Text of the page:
What's in a Name?
by Kirsta Grapentine (aka, Christa McGrape)
In The Adoption Resource Book, the author relates a short vignette about a child who was adopted from India. The child came to America with two pennies from his homeland, the shoes on his feet, and his name. The coins were eventually lost, the shoes outgrown. All the child has left from his past was his name.
For many children coming into the child welfare system, their birth names are all they have to connect them to their pasts. These pasts have all too often been filled with abuse, neglect and loss. It is often tempting for an adoptive family to want to shelter the child from these negative experiences and make them their own by changing the child's name.
Research has shown that a child can recognize and respond to his or her (first) name by age six months. Most child development experts and psychologists discourage families from changing a child's name after 12 months because most children have at that point developed a sense of self-identity, which is tied to their name. Experts note that it is particularly hard for preschool-age children to adjust to a name change. During this stage of development, self-identification is so closely linked to a child's name that changing that name often gives the child the notion that he/she is an entirely different person. It makes it more difficult for the child to integrate past experiences into the present.
When it may be appropriate...
There may be times when it is appropriate to change a child's first name. Obviously a child with the legal name of "Baby Boy" needs a more personal, name. Other situations may include a child being adopted into a home where there is already a child with the same name; when a child's first name, coupled with the adoptive parents' last name, leaves a child open to embarrassment or ridicule; or when a child has a name that may be associated with negative connotations. In some instances, a child may wish to have their name changed because they view it as an easy way to break from the past. In these cases, time should be taken to help the child understand that a name change will not make the past disappear, and that the child is not a "new person" because he/she has been adopted. Whenever a child's first name is changed, even for an infant, it is important for the adoptive family to record and keep the original name for the child's future reference.
When a name is to be changed, there are a number of ways to help make the transition easier. Informing the foster family or agency of the new name, and asking them to use that name with the child, will help the child get used to the name in familiar situations. Choosing a name that sounds similar to the child's original name may also make the change easier.
It is not uncommon for adopted children to have more than one middle name. Incorporating the child's original first name into his or her full name still allows the child to maintain part of their past identity. This is especially true of a foreign-born child whose name may have been changed because it was hard to pronounce. In some cases, calling a child by a nickname may be easier than a legal name change. It can be something that the adoptive family has given that child, and the family and child can use it as that child feels comfortable with it.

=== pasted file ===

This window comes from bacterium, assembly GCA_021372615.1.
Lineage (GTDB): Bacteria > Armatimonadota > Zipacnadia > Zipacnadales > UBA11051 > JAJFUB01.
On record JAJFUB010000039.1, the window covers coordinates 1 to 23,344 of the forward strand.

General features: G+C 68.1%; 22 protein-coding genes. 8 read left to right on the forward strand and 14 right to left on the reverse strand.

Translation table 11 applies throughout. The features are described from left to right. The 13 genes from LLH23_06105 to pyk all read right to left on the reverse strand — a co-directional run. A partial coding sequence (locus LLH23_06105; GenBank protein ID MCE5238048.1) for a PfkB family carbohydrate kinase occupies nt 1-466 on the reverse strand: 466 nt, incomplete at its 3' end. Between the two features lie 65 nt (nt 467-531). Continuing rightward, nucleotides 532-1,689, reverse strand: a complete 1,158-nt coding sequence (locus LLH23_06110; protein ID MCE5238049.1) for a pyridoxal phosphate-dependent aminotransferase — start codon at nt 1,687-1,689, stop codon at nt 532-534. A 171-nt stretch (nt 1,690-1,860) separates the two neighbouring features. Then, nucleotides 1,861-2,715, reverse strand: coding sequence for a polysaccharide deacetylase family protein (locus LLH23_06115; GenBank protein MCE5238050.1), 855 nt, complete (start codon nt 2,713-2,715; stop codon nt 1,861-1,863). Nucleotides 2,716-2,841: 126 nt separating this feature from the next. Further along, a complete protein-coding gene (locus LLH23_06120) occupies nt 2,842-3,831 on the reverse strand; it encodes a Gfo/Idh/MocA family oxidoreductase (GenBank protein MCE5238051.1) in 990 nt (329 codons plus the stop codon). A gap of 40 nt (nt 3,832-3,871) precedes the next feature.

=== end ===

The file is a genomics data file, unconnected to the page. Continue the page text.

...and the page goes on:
Whenever a child's name is to be changed the child should be consulted, especially if they are older, and should be helped to understand why the change is being made.
Children also need to be prepared for the change of their last name. Although a change in the surname can also be threatening to children, when they are helped to understand that sharing the same last name is one way of letting people know that they are part of the same family, the child usually feels more comfortable. Older children, especially teenagers, should be consulted as to whether or not they would like to take the adoptive family's name. Again, in some cases, incorporating the child's original last name into their middle name or hyphenating the last name, may be a healthy way of blending the child's past into his or her present.
Most adoption experts agree that if a last name is going to be changed, the child's new surname should be used when the child is placed in a home for adoption. However, because the child's name is not legally changed until finalization, schools and other institutions may be reluctant to use the new surname on official documents. Children should be prepared to deal with this type of confusion.
Although changing an adoptive child's name is part of the claiming process by a family, special attention should be given to the motivations for changing a child's first name. A name change should meet the needs of the child, not solely that of the family's.
Helping Children When They Must Move, Vera Fahlberg
The Adoption Resource Book, Lois Gilman
Making Sense of Adoption, Lois Melina
Raising Adopted Children, Lois Melina
Parenting With Love and Logic:
Teaching Children Responsibility
by Foster Cline, M.D., and Jim Fay
Through October/November, 1999, we will be exploring Cline and Fay's book, "Parenting With Love and Logic: Teaching Children Responsibility." We hope the insights presented here, and in their book, will help all parents to better understand their children -- and themselves.
Raising a Responsible Child
by Nancy Jennings
Kids -- you gotta love 'em.
One thing we as parents love to do is help our children. "Here, let me do that for you," or "No, it's okay, I've got it." Of course, there are always those times when it's just easier to do it ourselves, right? How many times do we want to wash chocolate cake mix off the walls because little Sarah forgot to turn the hand-mixer off before she lifted it out of the bowl? Or who wants to have to re-mow the lawn because Jared missed half of it? I know in my house, if the laundry isn't folded just right, I can lie awake all night worrying about it...
But part of our job as parents is to teach our children responsibility, so as adults they can take care of themselves (of course, I'm hoping I can teach my children proper clothes-folding techniques in the next four years...) We don't want to be taking care of them for the rest of their lives; we hope to send them off to college, or out into the world, with the gift of being able to cook for themselves, do their own laundry, and hopefully keep their dorm room or apartment reasonably clean.
Cline and Faye offer "Love-and-Logic Parenting Pearls" to help us show our children basic responsibility -- in ways that use "natural consequences" are teaching tools.